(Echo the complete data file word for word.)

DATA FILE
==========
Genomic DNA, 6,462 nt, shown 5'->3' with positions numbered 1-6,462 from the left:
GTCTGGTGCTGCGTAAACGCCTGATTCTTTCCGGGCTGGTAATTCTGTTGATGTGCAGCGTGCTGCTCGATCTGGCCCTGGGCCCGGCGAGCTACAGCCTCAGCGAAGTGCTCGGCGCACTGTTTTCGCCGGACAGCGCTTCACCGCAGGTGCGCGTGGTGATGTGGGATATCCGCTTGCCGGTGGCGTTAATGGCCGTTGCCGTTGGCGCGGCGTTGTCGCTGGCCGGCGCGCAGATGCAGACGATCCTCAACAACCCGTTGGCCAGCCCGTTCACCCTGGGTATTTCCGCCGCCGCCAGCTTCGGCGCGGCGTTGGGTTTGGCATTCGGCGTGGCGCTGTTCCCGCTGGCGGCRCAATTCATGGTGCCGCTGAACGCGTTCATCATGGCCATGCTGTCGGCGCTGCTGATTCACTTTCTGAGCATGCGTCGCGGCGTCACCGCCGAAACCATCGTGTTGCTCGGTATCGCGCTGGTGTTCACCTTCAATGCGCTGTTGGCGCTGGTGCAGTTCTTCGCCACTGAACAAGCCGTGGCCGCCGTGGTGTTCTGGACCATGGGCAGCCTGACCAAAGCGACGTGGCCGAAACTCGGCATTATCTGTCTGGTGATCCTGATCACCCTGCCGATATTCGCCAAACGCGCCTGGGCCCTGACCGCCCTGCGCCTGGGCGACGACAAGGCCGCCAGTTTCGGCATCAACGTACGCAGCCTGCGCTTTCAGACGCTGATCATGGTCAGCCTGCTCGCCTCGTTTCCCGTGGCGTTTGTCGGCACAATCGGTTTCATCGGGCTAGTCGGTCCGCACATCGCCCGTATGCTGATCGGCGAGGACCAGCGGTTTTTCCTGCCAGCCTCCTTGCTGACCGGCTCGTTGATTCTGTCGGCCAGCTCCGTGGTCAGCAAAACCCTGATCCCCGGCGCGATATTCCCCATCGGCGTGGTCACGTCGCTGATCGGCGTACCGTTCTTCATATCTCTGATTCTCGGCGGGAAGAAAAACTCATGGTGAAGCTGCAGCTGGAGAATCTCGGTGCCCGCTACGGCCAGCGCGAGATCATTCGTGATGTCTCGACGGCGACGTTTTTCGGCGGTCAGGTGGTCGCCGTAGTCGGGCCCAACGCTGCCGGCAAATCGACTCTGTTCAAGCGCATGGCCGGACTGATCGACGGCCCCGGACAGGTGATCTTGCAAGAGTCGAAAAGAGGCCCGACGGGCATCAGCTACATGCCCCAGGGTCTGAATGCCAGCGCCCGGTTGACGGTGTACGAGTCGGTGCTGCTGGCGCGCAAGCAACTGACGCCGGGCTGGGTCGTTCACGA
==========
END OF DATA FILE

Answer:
Genomic DNA, 6,462 nt, shown 5'->3' with positions numbered 1-6,462 from the left:
GTCTGGTGCTGCGTAAACGCCTGATTCTTTCCGGGCTGGTAATTCTGTTGATGTGCAGCGTGCTGCTCGATCTGGCCCTGGGCCCGGCGAGCTACAGCCTCAGCGAAGTGCTCGGCGCACTGTTTTCGCCGGACAGCGCTTCACCGCAGGTGCGCGTGGTGATGTGGGATATCCGCTTGCCGGTGGCGTTAATGGCCGTTGCCGTTGGCGCGGCGTTGTCGCTGGCCGGCGCGCAGATGCAGACGATCCTCAACAACCCGTTGGCCAGCCCGTTCACCCTGGGTATTTCCGCCGCCGCCAGCTTCGGCGCGGCGTTGGGTTTGGCATTCGGCGTGGCGCTGTTCCCGCTGGCGGCRCAATTCATGGTGCCGCTGAACGCGTTCATCATGGCCATGCTGTCGGCGCTGCTGATTCACTTTCTGAGCATGCGTCGCGGCGTCACCGCCGAAACCATCGTGTTGCTCGGTATCGCGCTGGTGTTCACCTTCAATGCGCTGTTGGCGCTGGTGCAGTTCTTCGCCACTGAACAAGCCGTGGCCGCCGTGGTGTTCTGGACCATGGGCAGCCTGACCAAAGCGACGTGGCCGAAACTCGGCATTATCTGTCTGGTGATCCTGATCACCCTGCCGATATTCGCCAAACGCGCCTGGGCCCTGACCGCCCTGCGCCTGGGCGACGACAAGGCCGCCAGTTTCGGCATCAACGTACGCAGCCTGCGCTTTCAGACGCTGATCATGGTCAGCCTGCTCGCCTCGTTTCCCGTGGCGTTTGTCGGCACAATCGGTTTCATCGGGCTAGTCGGTCCGCACATCGCCCGTATGCTGATCGGCGAGGACCAGCGGTTTTTCCTGCCAGCCTCCTTGCTGACCGGCTCGTTGATTCTGTCGGCCAGCTCCGTGGTCAGCAAAACCCTGATCCCCGGCGCGATATTCCCCATCGGCGTGGTCACGTCGCTGATCGGCGTACCGTTCTTCATATCTCTGATTCTCGGCGGGAAGAAAAACTCATGGTGAAGCTGCAGCTGGAGAATCTCGGTGCCCGCTACGGCCAGCGCGAGATCATTCGTGATGTCTCGACGGCGACGTTTTTCGGCGGTCAGGTGGTCGCCGTAGTCGGGCCCAACGCTGCCGGCAAATCGACTCTGTTCAAGCGCATGGCCGGACTGATCGACGGCCCCGGACAGGTGATCTTGCAAGAGTCGAAAAGAGGCCCGACGGGCATCAGCTACATGCCCCAGGGTCTGAATGCCAGCGCCCGGTTGACGGTGTACGAGTCGGTGCTGCTGGCGCGCAAGCAACTGACGCCGGGCTGGGTCGTTCACGA